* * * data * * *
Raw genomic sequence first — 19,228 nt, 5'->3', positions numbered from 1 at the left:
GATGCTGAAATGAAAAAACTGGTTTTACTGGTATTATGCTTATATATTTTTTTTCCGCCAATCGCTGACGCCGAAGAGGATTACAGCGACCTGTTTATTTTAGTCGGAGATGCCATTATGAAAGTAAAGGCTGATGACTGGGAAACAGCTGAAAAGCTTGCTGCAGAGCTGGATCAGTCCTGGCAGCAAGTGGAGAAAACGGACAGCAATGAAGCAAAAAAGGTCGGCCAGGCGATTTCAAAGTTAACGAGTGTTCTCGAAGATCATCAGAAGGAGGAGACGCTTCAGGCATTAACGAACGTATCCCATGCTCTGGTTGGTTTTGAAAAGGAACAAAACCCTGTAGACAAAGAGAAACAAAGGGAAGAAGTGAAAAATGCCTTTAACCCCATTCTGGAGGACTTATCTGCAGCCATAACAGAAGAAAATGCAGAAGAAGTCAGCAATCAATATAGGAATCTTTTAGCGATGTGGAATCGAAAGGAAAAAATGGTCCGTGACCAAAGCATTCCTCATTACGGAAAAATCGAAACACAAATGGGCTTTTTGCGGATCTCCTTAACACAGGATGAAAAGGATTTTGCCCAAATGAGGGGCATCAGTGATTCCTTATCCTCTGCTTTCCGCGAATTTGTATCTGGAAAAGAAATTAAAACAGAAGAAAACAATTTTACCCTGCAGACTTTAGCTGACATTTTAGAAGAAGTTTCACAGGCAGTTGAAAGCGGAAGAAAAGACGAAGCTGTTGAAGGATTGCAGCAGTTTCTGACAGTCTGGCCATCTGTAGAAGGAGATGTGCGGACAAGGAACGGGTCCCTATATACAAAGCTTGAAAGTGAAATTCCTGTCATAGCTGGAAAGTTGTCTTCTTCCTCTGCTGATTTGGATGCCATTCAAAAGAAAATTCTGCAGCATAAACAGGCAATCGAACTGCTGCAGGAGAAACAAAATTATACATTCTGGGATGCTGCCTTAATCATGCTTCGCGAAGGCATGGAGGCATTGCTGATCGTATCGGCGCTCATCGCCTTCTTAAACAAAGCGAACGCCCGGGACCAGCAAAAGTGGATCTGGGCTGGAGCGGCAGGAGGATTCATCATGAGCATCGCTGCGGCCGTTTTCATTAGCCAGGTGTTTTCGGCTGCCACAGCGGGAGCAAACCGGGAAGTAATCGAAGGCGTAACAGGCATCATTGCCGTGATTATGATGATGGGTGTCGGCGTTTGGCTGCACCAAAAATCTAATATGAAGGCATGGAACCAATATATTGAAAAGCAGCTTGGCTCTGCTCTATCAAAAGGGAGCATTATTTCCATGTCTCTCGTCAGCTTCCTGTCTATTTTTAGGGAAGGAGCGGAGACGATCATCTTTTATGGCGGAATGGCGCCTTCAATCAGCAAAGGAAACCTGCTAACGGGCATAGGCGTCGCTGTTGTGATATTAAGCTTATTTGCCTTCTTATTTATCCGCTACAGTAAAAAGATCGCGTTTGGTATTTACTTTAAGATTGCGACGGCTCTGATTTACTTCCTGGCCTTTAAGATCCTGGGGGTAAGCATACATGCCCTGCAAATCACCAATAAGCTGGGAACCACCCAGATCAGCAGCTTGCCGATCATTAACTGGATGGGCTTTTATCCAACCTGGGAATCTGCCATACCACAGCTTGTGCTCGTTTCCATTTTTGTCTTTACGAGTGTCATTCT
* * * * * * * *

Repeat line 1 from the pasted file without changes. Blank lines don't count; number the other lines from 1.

Raw genomic sequence first — 19,228 nt, 5'->3', positions numbered from 1 at the left: